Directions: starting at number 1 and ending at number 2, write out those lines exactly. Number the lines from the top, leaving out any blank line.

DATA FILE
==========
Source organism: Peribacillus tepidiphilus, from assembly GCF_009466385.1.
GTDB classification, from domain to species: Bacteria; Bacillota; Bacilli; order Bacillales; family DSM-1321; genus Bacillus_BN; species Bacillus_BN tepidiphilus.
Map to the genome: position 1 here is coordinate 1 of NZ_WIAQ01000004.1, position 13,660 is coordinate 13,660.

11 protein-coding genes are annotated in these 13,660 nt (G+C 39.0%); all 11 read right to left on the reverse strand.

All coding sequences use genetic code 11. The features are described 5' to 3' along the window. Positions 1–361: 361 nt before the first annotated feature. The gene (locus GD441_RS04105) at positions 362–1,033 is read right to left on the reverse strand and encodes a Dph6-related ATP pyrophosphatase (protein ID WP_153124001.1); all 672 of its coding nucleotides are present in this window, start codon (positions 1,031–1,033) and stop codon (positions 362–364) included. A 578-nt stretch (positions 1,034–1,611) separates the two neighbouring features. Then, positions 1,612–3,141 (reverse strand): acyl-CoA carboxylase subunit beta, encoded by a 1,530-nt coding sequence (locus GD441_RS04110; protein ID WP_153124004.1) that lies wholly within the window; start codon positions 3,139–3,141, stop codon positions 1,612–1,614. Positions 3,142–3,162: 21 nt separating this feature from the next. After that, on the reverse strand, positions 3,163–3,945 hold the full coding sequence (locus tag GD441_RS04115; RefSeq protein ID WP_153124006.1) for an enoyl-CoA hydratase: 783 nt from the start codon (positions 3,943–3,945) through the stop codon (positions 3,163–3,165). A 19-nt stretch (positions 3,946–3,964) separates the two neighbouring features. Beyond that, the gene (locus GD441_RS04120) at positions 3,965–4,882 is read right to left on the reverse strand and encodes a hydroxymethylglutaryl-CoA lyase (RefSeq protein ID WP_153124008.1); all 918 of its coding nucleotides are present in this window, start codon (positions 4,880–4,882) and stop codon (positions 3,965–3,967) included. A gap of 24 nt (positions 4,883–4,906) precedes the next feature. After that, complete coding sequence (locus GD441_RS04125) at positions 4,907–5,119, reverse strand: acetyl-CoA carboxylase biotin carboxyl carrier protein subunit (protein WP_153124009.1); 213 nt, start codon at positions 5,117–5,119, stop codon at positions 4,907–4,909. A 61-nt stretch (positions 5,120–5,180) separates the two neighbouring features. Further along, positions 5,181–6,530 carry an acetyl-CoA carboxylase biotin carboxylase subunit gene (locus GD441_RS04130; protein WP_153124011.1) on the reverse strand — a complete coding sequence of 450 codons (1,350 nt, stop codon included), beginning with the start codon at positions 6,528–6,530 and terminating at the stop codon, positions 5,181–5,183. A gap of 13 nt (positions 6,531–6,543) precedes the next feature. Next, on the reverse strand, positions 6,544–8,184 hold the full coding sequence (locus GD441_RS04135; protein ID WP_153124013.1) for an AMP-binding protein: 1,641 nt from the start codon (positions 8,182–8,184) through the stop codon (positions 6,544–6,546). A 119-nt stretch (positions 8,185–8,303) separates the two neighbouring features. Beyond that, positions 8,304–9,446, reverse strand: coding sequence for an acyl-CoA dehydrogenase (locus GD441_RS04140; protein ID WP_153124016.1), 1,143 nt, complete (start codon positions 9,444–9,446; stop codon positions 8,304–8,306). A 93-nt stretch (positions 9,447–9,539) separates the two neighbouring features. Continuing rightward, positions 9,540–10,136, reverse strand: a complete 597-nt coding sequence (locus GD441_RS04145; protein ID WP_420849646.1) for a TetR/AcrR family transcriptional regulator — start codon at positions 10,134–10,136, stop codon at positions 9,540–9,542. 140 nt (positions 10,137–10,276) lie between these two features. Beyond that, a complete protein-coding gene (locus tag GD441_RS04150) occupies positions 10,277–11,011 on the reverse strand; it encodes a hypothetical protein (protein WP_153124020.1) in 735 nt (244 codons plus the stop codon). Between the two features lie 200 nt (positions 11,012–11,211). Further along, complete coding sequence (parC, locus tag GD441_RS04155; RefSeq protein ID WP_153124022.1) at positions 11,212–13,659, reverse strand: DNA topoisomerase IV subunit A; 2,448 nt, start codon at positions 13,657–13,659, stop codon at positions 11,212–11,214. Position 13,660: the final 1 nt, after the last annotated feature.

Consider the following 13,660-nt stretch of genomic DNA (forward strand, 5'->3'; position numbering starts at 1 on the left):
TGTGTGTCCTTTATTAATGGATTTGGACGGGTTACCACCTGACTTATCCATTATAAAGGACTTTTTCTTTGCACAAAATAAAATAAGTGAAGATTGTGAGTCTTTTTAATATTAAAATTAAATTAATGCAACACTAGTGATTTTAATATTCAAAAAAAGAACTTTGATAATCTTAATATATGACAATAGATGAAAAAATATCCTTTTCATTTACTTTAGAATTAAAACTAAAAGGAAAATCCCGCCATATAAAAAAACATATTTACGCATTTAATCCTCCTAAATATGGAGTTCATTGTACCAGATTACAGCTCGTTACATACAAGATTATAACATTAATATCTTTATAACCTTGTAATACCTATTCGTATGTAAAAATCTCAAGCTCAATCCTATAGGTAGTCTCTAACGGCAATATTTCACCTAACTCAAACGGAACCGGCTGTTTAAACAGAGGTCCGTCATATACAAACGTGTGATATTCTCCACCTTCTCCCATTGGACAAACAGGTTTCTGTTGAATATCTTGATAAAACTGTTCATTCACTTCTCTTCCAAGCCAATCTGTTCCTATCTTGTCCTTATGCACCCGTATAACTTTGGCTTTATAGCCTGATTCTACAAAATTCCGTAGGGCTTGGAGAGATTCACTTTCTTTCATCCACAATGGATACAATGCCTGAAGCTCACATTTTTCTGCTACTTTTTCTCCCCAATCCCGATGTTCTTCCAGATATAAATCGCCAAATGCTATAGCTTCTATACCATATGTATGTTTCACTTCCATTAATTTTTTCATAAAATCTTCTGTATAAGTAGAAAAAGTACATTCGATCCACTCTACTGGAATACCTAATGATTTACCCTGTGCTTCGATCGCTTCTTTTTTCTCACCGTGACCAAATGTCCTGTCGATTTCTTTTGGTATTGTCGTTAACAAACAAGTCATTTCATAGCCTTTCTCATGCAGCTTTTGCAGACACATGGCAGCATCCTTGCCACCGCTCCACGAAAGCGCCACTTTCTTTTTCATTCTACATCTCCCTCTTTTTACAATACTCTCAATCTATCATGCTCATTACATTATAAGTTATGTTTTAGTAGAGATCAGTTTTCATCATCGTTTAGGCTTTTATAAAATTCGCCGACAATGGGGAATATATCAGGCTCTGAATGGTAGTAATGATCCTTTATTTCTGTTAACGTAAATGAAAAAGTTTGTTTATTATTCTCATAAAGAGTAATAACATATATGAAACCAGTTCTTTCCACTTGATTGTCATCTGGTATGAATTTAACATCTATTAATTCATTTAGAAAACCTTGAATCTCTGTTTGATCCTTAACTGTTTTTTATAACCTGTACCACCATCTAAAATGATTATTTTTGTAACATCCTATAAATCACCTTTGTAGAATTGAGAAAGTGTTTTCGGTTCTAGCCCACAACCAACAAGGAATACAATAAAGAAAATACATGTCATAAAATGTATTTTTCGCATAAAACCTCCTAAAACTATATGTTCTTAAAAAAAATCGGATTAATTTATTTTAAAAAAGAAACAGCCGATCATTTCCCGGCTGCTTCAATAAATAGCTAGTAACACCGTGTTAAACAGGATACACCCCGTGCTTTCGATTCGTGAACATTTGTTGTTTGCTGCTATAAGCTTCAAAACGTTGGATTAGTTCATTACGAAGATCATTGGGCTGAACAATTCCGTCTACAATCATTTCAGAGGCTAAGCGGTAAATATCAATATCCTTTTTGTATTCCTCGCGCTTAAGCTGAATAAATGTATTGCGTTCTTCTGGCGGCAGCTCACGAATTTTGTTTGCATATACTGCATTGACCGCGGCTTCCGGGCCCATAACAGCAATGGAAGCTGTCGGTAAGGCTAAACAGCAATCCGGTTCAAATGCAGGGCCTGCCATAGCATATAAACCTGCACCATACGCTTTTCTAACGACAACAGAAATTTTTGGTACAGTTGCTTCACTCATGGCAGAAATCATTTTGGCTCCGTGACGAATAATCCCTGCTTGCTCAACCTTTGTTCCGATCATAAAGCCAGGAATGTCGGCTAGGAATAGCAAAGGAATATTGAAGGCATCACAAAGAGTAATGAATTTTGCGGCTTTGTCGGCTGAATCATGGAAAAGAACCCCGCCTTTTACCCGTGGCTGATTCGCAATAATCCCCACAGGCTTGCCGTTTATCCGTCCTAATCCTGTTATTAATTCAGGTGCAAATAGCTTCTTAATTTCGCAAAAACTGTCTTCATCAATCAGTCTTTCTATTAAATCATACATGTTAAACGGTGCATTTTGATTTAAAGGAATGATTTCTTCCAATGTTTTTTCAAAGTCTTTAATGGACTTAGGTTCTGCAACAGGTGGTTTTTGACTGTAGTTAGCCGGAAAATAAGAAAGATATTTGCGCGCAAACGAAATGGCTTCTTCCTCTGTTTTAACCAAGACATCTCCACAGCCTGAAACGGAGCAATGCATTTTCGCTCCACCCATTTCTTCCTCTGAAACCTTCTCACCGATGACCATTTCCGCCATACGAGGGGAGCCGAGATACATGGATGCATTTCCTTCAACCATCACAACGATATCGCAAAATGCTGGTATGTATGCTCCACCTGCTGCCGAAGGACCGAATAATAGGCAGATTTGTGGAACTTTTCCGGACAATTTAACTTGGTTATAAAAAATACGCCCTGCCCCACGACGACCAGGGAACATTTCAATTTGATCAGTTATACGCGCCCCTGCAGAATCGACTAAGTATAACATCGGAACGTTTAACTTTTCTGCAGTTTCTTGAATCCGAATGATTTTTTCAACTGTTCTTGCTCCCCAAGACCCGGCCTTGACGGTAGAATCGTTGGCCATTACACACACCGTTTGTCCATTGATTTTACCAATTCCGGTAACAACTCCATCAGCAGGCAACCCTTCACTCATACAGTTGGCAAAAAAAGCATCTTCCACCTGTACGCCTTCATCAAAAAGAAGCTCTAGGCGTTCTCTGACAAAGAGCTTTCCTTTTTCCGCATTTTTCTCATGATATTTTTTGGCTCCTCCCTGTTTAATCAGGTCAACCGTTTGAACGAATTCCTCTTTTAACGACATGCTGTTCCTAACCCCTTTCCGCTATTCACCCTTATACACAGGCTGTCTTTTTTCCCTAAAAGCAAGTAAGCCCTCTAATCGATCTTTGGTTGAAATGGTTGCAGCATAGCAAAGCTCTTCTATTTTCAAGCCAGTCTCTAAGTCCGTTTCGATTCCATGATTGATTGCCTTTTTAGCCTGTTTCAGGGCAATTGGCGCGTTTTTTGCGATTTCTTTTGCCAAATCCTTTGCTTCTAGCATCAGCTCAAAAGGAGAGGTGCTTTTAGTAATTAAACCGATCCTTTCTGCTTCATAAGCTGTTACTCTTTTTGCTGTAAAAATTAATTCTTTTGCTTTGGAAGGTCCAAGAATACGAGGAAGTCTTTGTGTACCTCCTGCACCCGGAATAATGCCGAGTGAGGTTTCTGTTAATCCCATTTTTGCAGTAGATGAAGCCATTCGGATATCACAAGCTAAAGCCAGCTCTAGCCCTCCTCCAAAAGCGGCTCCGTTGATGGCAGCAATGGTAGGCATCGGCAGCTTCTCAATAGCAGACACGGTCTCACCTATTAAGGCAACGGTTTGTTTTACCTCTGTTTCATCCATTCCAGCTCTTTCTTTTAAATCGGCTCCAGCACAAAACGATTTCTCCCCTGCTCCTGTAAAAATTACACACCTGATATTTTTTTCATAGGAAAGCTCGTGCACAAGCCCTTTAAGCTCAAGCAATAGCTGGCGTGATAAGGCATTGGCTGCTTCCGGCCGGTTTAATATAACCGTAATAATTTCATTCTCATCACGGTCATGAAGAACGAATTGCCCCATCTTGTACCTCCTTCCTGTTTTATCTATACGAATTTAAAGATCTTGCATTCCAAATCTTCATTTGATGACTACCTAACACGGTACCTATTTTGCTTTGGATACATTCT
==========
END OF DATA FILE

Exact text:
Source organism: Peribacillus tepidiphilus, from assembly GCF_009466385.1.
GTDB classification, from domain to species: Bacteria; Bacillota; Bacilli; order Bacillales; family DSM-1321; genus Bacillus_BN; species Bacillus_BN tepidiphilus.